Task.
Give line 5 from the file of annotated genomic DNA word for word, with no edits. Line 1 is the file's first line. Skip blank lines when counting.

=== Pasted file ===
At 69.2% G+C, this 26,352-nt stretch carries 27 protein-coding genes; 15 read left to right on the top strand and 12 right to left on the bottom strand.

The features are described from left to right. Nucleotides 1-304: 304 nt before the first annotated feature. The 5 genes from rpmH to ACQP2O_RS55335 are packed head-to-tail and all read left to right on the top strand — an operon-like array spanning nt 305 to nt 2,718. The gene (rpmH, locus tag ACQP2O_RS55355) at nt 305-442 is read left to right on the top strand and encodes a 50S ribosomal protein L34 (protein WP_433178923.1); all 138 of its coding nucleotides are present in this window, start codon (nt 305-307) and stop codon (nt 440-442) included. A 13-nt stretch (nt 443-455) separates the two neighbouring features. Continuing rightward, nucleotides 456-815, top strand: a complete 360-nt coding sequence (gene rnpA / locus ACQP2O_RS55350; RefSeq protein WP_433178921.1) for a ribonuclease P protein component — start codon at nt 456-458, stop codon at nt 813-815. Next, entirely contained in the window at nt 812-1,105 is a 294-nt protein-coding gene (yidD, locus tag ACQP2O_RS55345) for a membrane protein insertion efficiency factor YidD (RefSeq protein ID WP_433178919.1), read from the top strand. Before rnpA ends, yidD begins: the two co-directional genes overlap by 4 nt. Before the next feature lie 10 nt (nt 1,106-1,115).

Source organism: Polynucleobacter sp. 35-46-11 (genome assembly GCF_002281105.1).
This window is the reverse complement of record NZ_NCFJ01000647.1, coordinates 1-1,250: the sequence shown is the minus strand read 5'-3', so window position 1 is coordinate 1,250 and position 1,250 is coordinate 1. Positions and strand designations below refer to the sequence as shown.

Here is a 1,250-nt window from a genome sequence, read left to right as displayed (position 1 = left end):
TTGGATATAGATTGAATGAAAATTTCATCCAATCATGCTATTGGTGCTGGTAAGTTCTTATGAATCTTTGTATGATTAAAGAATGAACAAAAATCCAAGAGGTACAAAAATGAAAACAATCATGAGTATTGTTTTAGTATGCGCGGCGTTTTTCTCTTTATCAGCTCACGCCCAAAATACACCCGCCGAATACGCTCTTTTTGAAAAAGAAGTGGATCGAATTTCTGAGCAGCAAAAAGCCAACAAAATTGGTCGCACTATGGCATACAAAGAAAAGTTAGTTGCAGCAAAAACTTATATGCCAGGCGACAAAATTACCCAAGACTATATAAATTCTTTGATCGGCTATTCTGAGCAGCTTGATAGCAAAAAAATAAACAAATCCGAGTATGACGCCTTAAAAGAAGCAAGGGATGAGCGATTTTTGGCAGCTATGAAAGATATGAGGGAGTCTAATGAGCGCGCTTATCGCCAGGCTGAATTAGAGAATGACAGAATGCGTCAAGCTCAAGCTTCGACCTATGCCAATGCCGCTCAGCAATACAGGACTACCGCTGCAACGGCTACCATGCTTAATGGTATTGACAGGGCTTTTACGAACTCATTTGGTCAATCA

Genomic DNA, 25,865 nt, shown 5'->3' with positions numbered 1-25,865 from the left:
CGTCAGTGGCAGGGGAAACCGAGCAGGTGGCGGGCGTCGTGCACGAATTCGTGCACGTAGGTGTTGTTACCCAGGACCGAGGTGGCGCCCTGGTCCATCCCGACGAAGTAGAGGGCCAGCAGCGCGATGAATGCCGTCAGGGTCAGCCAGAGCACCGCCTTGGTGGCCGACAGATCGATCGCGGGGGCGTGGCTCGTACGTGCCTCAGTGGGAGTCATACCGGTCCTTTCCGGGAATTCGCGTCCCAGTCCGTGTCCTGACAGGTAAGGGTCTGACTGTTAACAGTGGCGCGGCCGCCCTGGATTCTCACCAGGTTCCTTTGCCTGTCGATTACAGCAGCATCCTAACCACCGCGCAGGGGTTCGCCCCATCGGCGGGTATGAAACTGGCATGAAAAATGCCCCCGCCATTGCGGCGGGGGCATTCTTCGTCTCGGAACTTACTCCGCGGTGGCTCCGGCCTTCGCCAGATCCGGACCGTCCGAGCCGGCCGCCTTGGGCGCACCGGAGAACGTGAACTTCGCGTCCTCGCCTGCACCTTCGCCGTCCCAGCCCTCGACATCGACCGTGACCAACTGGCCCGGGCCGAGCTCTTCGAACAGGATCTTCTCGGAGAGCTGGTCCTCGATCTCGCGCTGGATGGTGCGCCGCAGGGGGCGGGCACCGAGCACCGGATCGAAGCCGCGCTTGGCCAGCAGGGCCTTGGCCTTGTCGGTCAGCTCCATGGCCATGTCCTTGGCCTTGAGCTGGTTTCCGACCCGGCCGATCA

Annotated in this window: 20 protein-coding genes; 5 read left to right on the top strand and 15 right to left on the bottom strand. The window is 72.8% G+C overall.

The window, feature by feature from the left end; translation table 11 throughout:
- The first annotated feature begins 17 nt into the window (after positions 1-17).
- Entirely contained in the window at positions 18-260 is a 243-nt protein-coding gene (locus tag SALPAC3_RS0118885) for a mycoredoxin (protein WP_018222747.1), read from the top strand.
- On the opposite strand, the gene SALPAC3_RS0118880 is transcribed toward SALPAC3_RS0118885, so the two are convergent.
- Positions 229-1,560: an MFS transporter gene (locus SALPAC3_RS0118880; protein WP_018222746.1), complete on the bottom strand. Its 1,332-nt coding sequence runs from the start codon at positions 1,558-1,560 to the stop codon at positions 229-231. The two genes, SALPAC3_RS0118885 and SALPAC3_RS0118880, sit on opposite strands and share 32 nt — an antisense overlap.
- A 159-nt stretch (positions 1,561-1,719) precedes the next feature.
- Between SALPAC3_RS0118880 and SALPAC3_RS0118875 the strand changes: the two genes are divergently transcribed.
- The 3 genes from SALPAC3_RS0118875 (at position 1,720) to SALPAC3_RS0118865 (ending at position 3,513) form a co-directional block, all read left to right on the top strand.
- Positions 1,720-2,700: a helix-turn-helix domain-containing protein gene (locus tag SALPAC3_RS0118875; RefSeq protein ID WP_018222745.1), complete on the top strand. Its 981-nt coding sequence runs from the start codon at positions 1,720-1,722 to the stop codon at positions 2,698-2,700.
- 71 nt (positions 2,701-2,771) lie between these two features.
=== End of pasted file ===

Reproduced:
Here is a 1,250-nt window from a genome sequence, read left to right as displayed (position 1 = left end):